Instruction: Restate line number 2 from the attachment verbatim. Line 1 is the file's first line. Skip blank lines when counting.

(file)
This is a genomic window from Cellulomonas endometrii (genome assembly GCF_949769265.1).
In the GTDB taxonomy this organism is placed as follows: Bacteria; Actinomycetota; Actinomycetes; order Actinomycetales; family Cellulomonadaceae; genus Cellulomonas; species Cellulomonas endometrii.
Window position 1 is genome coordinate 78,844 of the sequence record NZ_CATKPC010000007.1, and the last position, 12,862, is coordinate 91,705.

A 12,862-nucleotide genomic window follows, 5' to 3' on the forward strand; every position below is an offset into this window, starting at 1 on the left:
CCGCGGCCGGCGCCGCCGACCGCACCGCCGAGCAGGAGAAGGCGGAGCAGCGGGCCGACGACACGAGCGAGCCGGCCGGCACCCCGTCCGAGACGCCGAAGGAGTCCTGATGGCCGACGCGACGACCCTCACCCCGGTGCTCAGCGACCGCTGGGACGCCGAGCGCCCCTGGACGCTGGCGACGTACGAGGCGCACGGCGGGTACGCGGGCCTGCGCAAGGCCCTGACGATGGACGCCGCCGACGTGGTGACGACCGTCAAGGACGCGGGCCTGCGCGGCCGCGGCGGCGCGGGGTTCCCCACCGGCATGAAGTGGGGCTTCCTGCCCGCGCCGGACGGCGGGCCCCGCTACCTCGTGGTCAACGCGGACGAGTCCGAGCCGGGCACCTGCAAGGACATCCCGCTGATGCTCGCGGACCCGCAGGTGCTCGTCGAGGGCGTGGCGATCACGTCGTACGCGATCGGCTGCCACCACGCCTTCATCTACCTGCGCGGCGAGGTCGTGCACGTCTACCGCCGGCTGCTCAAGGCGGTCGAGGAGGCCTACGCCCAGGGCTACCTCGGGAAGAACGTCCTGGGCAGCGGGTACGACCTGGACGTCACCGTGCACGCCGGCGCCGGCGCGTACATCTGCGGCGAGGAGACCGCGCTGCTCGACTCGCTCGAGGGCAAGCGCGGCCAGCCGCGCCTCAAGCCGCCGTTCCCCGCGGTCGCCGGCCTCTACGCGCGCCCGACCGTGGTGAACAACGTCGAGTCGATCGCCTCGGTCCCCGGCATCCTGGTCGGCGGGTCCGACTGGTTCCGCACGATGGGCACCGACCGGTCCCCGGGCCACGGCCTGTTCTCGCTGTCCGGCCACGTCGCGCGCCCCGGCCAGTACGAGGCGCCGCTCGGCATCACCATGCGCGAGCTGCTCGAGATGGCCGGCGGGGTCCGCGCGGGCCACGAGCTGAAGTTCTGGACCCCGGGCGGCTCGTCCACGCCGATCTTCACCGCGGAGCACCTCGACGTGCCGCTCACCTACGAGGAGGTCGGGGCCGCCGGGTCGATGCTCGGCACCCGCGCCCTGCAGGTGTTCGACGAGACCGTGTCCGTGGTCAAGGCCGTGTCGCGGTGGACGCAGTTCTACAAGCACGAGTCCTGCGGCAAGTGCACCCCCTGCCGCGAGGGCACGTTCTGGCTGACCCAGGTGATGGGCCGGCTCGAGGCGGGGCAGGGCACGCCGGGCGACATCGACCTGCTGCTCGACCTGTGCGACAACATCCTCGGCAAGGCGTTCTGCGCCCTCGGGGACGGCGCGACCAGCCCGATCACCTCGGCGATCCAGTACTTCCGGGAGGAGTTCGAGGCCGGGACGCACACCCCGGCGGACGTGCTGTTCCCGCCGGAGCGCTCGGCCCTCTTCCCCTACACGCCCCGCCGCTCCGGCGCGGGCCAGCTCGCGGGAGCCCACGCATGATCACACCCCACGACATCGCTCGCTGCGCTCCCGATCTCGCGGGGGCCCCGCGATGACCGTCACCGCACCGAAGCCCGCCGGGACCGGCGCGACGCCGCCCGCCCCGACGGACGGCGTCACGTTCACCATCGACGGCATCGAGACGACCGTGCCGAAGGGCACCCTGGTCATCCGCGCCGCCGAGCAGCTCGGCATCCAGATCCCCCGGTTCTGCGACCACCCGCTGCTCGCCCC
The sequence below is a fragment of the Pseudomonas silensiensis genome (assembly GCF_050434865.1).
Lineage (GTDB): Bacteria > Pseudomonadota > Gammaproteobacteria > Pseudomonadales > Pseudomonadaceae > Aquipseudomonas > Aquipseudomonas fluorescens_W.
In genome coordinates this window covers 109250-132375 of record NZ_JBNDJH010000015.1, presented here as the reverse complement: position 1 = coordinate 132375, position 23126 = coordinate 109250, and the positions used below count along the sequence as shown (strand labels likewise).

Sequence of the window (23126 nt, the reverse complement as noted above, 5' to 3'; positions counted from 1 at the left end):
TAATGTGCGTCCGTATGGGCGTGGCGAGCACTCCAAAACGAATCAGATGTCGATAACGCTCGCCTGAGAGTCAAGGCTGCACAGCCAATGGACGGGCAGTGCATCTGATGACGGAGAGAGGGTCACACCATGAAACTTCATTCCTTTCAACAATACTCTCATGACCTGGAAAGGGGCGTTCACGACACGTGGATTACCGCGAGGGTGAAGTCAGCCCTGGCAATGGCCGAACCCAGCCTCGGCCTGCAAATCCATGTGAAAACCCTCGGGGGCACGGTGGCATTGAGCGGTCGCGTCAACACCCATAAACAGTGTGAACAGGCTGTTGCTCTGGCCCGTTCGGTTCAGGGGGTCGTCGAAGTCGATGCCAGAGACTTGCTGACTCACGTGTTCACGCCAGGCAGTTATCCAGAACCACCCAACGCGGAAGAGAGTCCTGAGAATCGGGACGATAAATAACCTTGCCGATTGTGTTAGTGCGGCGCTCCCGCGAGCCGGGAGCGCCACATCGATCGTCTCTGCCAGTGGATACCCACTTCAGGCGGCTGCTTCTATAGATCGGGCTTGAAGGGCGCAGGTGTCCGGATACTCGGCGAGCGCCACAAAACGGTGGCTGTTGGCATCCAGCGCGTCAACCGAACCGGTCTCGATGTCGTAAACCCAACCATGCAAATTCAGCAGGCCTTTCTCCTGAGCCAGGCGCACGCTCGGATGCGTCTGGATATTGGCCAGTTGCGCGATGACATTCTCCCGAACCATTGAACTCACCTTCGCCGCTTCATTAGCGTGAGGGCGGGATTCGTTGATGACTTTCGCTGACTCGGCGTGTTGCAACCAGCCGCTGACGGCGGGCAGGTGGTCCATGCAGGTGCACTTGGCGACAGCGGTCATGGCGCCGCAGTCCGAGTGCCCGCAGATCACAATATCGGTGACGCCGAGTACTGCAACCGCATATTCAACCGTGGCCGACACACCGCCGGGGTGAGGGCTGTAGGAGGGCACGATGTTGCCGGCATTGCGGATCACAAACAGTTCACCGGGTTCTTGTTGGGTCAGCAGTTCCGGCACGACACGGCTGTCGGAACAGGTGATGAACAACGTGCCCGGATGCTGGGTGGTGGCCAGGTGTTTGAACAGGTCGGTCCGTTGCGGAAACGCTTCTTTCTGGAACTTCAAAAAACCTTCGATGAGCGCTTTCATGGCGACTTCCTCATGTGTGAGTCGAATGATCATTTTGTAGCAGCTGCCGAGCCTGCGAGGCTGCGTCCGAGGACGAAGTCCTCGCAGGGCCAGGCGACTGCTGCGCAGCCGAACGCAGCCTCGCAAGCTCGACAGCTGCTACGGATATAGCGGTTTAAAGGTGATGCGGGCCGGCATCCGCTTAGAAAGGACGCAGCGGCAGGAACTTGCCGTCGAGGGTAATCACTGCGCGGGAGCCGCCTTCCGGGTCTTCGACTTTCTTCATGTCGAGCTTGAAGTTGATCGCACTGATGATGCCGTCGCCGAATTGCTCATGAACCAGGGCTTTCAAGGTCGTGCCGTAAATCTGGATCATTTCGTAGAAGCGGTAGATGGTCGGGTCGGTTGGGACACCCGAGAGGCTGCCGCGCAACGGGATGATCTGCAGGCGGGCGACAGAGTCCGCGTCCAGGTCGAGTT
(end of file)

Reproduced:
In the GTDB taxonomy this organism is placed as follows: Bacteria; Actinomycetota; Actinomycetes; order Actinomycetales; family Cellulomonadaceae; genus Cellulomonas; species Cellulomonas endometrii.